Granderson: The ‘election police’ don’t need to be right to be effective.
By David Weigel
The election campaign this year has been unusually noisy and confrontational, with candidates repeatedly accusing each other of voter fraud during and after the votes were counted. Yet when it comes to policing the election, the “election police” have been mostly quiet. If this makes them sound like the good guys on election night, that’s partly because election night is still pretty quiet.
After all, if we were worried about voter fraud — and I would think anyone who was concerned about voter fraud should be — we wouldn’t have this long, drawn-out, highly-partisan campaign in the first place.
Consider the most effective way to prevent voter fraud: a system in which voters were required to show ID.
The problem with voter ID is that it’s not very easy to get. The best a single ID could do is reliably prevent someone from voting for two candidates for a party. That’s because both candidates could be registered — but the people who want to change their vote from one candidate to the other, and from party to party, can be.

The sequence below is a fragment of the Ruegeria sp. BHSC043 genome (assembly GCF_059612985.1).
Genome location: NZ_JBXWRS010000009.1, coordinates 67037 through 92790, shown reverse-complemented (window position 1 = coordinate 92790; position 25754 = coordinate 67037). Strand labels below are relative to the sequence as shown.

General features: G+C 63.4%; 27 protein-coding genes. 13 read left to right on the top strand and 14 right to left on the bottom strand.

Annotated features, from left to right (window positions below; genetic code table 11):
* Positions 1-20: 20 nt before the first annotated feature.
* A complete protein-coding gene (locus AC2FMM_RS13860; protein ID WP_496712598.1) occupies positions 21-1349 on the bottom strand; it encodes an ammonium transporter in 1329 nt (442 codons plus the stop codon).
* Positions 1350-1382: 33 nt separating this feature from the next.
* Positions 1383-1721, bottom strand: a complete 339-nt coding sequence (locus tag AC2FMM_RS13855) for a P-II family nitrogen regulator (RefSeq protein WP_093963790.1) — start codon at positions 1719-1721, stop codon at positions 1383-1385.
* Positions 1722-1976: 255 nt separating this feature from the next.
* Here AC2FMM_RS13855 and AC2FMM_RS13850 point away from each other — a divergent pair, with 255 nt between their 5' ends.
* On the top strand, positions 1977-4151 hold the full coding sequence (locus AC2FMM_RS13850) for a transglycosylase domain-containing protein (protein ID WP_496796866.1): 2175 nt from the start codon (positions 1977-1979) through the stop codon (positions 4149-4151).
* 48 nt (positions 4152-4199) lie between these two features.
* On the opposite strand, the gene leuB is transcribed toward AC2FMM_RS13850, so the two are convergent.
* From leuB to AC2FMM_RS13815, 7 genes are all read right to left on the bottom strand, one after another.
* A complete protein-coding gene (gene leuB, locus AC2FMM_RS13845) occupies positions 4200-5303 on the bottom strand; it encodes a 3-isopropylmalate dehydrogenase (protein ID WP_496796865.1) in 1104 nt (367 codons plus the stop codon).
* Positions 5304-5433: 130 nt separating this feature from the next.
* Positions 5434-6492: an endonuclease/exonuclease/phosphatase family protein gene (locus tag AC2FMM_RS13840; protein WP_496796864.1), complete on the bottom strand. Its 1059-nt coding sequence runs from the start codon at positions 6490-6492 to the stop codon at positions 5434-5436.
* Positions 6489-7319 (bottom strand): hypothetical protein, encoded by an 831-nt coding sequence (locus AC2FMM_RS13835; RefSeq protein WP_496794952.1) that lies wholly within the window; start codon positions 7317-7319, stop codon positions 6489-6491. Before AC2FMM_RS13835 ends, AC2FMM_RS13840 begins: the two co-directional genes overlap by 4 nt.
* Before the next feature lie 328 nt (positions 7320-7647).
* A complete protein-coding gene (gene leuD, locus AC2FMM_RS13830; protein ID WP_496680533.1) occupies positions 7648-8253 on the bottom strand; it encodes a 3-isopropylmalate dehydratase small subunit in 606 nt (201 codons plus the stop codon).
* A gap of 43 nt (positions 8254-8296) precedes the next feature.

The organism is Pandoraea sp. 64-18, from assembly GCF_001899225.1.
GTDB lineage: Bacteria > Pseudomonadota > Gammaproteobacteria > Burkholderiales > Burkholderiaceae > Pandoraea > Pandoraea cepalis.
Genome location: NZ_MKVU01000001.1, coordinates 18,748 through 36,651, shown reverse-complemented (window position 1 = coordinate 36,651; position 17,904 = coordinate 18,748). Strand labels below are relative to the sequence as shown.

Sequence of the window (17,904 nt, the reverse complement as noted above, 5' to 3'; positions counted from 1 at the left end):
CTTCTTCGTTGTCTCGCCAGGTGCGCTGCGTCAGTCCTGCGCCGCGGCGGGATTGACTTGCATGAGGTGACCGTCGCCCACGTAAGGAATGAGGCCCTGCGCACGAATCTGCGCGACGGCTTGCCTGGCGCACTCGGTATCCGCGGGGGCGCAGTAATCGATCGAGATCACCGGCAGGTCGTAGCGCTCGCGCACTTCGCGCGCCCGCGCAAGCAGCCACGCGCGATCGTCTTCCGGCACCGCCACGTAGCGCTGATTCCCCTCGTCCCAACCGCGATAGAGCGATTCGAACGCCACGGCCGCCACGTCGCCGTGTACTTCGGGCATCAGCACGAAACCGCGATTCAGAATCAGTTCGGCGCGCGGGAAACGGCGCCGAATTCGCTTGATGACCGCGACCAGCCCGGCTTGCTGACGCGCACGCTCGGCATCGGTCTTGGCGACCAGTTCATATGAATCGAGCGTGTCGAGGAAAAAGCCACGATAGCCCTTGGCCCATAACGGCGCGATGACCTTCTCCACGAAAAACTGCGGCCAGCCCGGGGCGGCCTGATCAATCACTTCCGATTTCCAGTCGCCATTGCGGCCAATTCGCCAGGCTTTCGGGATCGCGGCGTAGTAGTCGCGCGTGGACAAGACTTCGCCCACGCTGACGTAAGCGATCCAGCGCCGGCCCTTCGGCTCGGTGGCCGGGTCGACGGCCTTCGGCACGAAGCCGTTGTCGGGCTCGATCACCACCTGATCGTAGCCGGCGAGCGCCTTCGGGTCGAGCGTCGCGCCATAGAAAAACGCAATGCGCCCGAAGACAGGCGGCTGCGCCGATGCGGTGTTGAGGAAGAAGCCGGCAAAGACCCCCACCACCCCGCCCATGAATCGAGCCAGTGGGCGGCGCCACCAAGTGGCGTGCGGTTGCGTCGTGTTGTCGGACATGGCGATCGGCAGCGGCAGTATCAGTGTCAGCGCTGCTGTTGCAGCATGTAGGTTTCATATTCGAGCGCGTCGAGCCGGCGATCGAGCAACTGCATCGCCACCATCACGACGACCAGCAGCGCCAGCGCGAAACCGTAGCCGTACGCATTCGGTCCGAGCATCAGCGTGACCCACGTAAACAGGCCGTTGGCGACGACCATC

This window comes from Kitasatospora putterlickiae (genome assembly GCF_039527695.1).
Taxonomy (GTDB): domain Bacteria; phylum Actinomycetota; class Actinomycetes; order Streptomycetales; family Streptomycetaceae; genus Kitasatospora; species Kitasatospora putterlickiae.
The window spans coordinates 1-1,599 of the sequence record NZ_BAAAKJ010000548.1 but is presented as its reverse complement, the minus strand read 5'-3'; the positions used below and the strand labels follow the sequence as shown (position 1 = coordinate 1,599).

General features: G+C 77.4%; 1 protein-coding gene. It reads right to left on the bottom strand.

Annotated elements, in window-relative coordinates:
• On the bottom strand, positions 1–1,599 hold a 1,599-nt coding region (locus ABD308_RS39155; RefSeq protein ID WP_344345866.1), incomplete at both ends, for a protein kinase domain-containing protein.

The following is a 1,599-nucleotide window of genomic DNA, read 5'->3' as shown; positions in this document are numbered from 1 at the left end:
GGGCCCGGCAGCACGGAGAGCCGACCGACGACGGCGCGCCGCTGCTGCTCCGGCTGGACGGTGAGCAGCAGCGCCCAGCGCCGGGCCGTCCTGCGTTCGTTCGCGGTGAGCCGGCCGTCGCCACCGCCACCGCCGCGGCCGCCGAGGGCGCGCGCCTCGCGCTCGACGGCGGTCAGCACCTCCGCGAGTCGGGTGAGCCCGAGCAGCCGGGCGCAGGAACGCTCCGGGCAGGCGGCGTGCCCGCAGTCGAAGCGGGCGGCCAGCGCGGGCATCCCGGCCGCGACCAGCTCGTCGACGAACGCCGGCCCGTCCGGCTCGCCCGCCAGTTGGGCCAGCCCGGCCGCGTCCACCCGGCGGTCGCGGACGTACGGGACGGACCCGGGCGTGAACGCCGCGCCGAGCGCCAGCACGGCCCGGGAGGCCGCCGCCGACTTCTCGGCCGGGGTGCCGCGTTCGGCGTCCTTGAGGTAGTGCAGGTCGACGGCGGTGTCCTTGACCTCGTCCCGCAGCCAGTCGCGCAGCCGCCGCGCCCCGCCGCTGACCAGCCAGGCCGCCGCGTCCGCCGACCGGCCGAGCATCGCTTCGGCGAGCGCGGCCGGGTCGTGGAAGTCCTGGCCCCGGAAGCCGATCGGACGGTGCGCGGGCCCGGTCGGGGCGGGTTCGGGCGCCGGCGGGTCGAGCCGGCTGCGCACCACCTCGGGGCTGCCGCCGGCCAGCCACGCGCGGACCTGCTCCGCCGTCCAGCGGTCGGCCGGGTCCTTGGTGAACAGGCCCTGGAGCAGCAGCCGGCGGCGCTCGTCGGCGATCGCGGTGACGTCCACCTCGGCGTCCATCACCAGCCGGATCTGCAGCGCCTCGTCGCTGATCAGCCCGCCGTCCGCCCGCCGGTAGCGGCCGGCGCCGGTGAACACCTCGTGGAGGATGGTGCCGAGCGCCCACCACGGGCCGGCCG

The best way to prevent voter fraud is the most basic: require people to show ID. If you have such a system in your state, you won’t have to worry about voter fraud nearly as much.
But even assuming a real system like this does exist, voter ID still wouldn’t really help much. We all know that there are people with a driver’s license, with a home address in one state and in another, and with the kind of job that requires a national ID number — those are the people who would be most likely to vote fraudulently.
So the key to keeping voter fraud low is: The people who most need to show ID are going to be the least likely to be honest about it.
That’s a problem that’s very different from